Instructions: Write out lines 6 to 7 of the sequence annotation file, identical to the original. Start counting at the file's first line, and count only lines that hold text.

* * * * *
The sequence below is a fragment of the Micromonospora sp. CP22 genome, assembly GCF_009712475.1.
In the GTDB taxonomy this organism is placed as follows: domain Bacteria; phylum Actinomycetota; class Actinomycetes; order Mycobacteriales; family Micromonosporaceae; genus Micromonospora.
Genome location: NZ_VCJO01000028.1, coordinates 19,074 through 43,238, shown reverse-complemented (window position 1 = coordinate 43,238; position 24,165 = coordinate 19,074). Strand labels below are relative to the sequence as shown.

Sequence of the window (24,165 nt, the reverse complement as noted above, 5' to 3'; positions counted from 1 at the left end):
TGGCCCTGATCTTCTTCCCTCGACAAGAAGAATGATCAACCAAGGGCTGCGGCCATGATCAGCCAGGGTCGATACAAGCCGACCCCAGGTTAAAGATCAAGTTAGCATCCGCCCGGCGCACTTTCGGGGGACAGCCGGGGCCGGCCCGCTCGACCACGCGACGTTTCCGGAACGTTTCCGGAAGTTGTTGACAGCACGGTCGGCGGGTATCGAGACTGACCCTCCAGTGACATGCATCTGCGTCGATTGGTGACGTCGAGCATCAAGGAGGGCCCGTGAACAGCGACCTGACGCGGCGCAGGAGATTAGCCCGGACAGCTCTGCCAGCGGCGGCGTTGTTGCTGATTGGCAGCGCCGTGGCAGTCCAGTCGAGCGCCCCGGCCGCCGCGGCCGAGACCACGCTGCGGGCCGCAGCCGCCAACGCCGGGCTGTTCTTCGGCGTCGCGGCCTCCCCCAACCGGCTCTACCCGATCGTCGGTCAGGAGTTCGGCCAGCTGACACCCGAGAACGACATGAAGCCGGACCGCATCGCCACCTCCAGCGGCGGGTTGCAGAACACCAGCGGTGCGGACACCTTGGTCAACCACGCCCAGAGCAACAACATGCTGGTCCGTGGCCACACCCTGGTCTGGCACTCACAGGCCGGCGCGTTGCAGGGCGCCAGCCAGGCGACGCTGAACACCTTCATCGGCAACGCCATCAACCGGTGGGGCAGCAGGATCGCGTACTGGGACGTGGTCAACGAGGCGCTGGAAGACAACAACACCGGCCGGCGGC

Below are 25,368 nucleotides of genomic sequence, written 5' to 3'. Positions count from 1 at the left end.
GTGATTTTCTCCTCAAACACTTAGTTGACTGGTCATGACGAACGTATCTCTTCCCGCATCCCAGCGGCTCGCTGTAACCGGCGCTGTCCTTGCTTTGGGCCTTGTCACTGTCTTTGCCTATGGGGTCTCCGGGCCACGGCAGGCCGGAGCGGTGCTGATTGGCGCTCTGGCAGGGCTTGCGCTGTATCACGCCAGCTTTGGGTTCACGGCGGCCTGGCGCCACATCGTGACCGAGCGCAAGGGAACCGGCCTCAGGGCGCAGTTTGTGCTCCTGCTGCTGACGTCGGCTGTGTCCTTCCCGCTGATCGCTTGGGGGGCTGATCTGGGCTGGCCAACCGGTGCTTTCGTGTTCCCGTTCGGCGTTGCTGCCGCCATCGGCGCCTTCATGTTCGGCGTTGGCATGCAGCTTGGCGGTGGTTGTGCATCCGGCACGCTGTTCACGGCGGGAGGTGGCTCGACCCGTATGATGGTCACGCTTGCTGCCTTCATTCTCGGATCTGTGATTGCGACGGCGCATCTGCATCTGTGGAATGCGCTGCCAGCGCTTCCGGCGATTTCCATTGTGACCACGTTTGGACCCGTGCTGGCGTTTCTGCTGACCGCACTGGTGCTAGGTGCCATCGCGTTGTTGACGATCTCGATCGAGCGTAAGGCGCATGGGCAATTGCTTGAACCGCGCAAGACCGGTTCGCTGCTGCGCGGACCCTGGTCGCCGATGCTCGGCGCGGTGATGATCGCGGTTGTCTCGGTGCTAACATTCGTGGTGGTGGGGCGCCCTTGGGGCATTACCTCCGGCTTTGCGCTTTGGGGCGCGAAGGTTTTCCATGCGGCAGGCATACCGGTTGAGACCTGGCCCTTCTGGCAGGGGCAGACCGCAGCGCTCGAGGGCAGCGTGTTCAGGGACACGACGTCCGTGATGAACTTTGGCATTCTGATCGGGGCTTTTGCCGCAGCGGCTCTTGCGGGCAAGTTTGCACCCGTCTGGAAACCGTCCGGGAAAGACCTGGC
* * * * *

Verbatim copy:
Below are 25,368 nucleotides of genomic sequence, written 5' to 3'. Positions count from 1 at the left end.
GTGATTTTCTCCTCAAACACTTAGTTGACTGGTCATGACGAACGTATCTCTTCCCGCATCCCAGCGGCTCGCTGTAACCGGCGCTGTCCTTGCTTTGGGCCTTGTCACTGTCTTTGCCTATGGGGTCTCCGGGCCACGGCAGGCCGGAGCGGTGCTGATTGGCGCTCTGGCAGGGCTTGCGCTGTATCACGCCAGCTTTGGGTTCACGGCGGCCTGGCGCCACATCGTGACCGAGCGCAAGGGAACCGGCCTCAGGGCGCAGTTTGTGCTCCTGCTGCTGACGTCGGCTGTGTCCTTCCCGCTGATCGCTTGGGGGGCTGATCTGGGCTGGCCAACCGGTGCTTTCGTGTTCCCGTTCGGCGTTGCTGCCGCCATCGGCGCCTTCATGTTCGGCGTTGGCATGCAGCTTGGCGGTGGTTGTGCATCCGGCACGCTGTTCACGGCGGGAGGTGGCTCGACCCGTATGATGGTCACGCTTGCTGCCTTCATTCTCGGATCTGTGATTGCGACGGCGCATCTGCATCTGTGGAATGCGCTGCCAGCGCTTCCGGCGATTTCCATTGTGACCACGTTTGGACCCGTGCTGGCGTTTCTGCTGACCGCACTGGTGCTAGGTGCCATCGCGTTGTTGACGATCTCGATCGAGCGTAAGGCGCATGGGCAATTGCTTGAACCGCGCAAGACCGGTTCGCTGCTGCGCGGACCCTGGTCGCCGATGCTCGGCGCGGTGATGATCGCGGTTGTCTCGGTGCTAACATTCGTGGTGGTGGGGCGCCCTTGGGGCATTACCTCCGGCTTTGCGCTTTGGGGCGCGAAGGTTTTCCATGCGGCAGGCATACCGGTTGAGACCTGGCCCTTCTGGCAGGGGCAGACCGCAGCGCTCGAGGGCAGCGTGTTCAGGGACACGACGTCCGTGATGAACTTTGGCATTCTGATCGGGGCTTTTGCCGCAGCGGCTCTTGCGGGCAAGTTTGCACCCGTCTGGAAACCGTCCGGGAAAGACCTGGC